Risk Factors and Incidence of Macular Edema after Cataract Surgery: A Database Study of 81984 Eyes

Colin J Chu, Robert L Johnston, Charlotte Buscombe, Ahmed B Sallam, Queresh Mohamed, Yit C Yang, United Kingdom Pseudophakic Macular Edema Study Group

Research output: Contribution to journalArticle (Academic Journal)peer-review

323 Citations (Scopus)
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PURPOSE: To define the incidence of pseudophakic macular edema (PME) after cataract surgery and to identify contributory risk factors.

DESIGN: Retrospective database study of electronic medical records (EMRs).

PARTICIPANTS: A total of 81984 eyes undergoing cataract surgery between December 2010 and December 2014 from 8 independent United Kingdom clinical sites.

METHODS: Structured clinical data mandated by the EMR were anonymized and extracted for each eye undergoing cataract surgery including: perioperative visual acuity, copathologic features, simultaneous surgical procedures, and the presence or absence of a specified list of intraoperative complications. Diabetic status with matched Early Treatment Diabetic Retinopathy Study (ETDRS) grading also was mandated by the EMR. Eyes receiving prophylactic nonsteroidal anti-inflammatory drugs were excluded.

MAIN OUTCOME MEASURE: Diagnosis of cystoid macular edema or new-onset macular edema in patients with diabetes, recorded by a healthcare professional within 90 days of surgery.

RESULTS: Baseline incidence of PME in eyes without operative complications, diabetes, or risk factors was 1.17%. Eyes in which PME developed were more likely to be male, older and to demonstrate risk factors. The relative risk (RR) was increased in eyes with capsule rupture with or without vitreous loss (RR, 2.61; 95% confidence interval [CI], 1.57-4.34), a previous diagnosis of epiretinal membrane (RR, 5.60; 95% CI, 3.45-9.07), uveitis (RR, 2.88; 95% CI, 1.50-5.51), retinal vein occlusion (RR, 4.47; 95% CI, 2.56-5.92), or retinal detachment repair (RR, 3.93; 95% CI, 2.60-5.92). High myopia, age-related macular degeneration, or prostaglandin analog use were not shown to increase risk. Eyes with PME on average had poorer postoperative visual acuity, which persisted to the latest time point assessed, up to 24 weeks. Eyes from patients with diabetes, even in the absence of retinopathy, had an increased RR (RR, 1.80; 95% CI, 1.36-2.36) of new macular edema after surgery. The risk was higher in the presence of any diabetic retinopathy (DR; RR, 6.23; 95% CI, 5.12-7.58) and rose proportionately with increasing severity of DR.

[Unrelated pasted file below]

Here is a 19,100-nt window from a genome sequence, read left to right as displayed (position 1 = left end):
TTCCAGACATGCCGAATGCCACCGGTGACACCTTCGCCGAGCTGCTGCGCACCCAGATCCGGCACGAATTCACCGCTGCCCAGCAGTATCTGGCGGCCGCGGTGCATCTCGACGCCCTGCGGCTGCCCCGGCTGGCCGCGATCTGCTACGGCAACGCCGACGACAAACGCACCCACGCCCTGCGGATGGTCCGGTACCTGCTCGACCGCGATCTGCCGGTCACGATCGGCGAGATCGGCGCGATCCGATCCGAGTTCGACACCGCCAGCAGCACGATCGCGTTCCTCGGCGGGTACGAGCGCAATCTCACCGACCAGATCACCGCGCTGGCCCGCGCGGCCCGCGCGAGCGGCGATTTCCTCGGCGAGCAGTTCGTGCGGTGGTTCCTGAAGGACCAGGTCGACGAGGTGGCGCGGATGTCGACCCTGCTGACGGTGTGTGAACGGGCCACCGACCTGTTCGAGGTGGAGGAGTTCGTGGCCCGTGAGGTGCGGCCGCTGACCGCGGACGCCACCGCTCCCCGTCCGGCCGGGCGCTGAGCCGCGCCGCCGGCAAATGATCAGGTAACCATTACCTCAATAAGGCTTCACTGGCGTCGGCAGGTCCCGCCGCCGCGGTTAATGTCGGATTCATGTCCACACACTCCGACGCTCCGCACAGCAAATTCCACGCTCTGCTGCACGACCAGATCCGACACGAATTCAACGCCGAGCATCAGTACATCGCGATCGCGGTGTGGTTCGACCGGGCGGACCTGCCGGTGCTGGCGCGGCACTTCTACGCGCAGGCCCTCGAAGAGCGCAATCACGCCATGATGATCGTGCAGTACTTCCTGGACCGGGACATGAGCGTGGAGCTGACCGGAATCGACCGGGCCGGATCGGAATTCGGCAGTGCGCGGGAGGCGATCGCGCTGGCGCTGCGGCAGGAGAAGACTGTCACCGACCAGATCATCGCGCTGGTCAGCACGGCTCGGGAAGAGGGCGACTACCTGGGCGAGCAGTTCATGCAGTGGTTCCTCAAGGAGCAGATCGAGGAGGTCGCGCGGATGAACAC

CONCLUSIONS: Pseudophakic macular edema occurs commonly after phacoemulsification cataract surgery, even in the absence of complications and risk factors. This large retrospective study using structured EMR data quantified the RRs of PME and the risk with increasing ETDRS severity of DR. It highlights the need for prophylactic therapy, especially in those groups of eyes with the highest RRs.

Original languageEnglish
Pages (from-to)316-323
Number of pages8
Issue number2
Early online date8 Dec 2015
Publication statusPublished - Feb 2016


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